Tensions between the United States and Iran are growing with each passing day, and the talking heads on the news and online are making it abundantly clear how they think, and how they think we should think, about war. And, though it is a rare thing, this is a time I am grateful for the Book of Discipline in the United Methodist Church, because it outlines how we think and feel about war.

Namely, that war in incompatible with Christianity.

You can read more about it here:

United Methodist Book of Discipline – Paragraph 165.C

“We believe war is incompatible with the teachings and example of Christ. We therefore reject war as an instrument of national foreign policy. We oppose unilateral/preemptive strike actions and strategies on the part of any government. As disciples of Christ, we are called to love our enemies, seek justice, and serve as reconcilers of conflict. We insist that the first moral duty of all nations is to work together to resolve by peaceful means every dispute that arises between or among them. We advocate the extension and strengthening of international treaties and institutions that provide a framework within the rule of law for responding to aggression, terrorism, and genocide. We believe that human values must outweigh military claims as governments determine their priorities; that the militarization of society must be challenged and stopped; that the manufacture, sale, and deployment of armaments must be reduced and controlled; and that the production, possession, or use of nuclear weapons be condemned. Consequently, we endorse general and complete disarmament under strict and effective international control.”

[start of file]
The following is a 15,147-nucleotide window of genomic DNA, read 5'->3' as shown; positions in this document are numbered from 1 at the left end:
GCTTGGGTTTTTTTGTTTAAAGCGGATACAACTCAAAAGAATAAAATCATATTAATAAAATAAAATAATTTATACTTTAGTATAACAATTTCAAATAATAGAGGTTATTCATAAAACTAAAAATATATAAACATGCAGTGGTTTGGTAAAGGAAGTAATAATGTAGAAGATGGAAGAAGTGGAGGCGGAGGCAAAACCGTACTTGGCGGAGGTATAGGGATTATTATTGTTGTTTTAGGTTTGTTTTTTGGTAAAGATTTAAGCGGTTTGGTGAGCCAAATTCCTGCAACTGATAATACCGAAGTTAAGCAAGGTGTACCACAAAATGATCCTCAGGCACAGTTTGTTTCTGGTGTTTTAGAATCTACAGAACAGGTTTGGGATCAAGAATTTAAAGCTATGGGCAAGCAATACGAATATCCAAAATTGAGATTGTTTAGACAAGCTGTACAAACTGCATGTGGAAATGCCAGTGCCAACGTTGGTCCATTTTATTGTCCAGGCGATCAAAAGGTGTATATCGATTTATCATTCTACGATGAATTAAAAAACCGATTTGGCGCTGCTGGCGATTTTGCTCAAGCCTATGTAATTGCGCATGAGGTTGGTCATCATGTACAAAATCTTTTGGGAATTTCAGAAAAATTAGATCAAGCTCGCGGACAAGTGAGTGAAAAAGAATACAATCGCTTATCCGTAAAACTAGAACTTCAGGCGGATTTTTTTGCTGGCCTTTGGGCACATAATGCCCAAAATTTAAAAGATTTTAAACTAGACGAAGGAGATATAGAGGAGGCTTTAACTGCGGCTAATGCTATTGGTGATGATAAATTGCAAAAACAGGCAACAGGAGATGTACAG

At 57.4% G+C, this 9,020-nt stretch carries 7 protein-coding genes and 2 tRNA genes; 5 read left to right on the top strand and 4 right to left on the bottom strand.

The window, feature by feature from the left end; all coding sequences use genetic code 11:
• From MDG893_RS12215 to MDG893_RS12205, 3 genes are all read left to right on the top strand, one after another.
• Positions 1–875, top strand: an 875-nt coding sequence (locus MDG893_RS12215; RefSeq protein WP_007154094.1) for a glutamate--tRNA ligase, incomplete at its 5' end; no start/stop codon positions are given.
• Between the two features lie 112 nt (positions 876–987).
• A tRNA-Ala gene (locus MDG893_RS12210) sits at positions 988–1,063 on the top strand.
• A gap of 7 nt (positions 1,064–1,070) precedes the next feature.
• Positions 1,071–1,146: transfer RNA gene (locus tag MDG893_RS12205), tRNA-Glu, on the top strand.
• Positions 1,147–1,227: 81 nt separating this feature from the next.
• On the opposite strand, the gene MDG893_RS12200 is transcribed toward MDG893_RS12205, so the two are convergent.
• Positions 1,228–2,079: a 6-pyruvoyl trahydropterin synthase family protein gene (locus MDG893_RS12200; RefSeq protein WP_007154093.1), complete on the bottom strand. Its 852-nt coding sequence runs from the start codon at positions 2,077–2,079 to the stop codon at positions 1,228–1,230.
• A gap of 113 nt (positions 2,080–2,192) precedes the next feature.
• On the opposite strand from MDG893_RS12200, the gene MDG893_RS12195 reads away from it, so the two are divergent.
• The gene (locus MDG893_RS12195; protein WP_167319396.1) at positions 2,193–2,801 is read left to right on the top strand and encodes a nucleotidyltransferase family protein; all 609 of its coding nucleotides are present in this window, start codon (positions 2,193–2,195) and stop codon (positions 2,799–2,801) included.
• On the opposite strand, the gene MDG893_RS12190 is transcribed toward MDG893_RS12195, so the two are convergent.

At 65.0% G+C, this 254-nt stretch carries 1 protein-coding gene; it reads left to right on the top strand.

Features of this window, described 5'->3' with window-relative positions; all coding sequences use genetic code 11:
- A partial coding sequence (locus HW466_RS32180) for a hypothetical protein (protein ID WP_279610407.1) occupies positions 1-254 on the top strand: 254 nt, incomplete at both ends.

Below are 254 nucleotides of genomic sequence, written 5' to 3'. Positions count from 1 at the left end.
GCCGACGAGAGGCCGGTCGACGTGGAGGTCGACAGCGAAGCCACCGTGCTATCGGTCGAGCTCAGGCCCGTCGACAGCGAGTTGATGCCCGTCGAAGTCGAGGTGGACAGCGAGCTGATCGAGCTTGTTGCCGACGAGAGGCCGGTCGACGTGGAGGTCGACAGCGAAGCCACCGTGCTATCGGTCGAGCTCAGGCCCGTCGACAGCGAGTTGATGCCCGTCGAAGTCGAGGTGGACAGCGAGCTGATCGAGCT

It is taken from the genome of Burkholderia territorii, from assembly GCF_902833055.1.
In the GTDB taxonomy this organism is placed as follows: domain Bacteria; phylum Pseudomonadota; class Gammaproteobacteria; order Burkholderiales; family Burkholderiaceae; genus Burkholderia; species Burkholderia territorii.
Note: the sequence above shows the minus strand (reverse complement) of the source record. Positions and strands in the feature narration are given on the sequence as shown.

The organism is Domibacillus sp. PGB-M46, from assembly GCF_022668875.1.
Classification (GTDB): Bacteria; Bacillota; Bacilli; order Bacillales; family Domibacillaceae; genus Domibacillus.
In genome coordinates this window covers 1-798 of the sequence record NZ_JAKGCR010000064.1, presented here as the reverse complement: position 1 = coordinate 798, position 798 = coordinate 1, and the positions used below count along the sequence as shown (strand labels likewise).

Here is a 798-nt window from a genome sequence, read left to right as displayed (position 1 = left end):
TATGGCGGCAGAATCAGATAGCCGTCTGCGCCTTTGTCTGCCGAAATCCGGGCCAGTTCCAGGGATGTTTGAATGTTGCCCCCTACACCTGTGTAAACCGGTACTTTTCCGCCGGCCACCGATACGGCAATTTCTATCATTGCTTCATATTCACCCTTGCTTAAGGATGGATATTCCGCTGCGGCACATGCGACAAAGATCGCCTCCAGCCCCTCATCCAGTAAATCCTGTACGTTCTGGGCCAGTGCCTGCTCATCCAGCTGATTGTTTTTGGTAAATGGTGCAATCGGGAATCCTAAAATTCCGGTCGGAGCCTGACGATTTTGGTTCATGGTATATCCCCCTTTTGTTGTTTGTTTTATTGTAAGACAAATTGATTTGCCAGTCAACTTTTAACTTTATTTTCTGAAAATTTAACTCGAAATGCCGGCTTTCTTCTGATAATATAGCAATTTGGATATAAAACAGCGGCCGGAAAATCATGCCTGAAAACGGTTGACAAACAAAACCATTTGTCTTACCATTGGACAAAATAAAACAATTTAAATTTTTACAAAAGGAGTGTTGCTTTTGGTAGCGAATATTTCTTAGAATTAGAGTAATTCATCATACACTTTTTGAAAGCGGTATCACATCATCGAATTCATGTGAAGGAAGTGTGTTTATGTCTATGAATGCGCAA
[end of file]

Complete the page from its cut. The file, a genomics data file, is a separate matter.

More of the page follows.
So, as we continue to respond to escalating tensions, let us remember that Jesus came preaching peace, and not war. 

Perspective Is Powerful

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This week on the Strangely Warmed podcast I speak with Phil Woodson about the readings for the 2nd Sunday After Christmas [A] (Jeremiah 31.7-14, Psalm 147.12-20, Ephesians 1.3-14, John 1.1-18). Phil serves in Charlottesville, VA. Our conversation covers a range of topics including calls to repentance, 2nd Amendment sanctuaries, healing from trauma, The Rolling Stones, making peace, getting canonical, the back of the hymnal, the Logos, and a double share of grace. If you would like to listen to the episode or subscribe to the podcast you can do so here: Perspective Is Powerful

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A Man Without A Church

Devotional:

Psalm 82.3-4

Give justice to the weak and the orphan; maintain the right of the lowly and the destitute. Rescue the weak and the needy; deliver them from the hand of the wicked.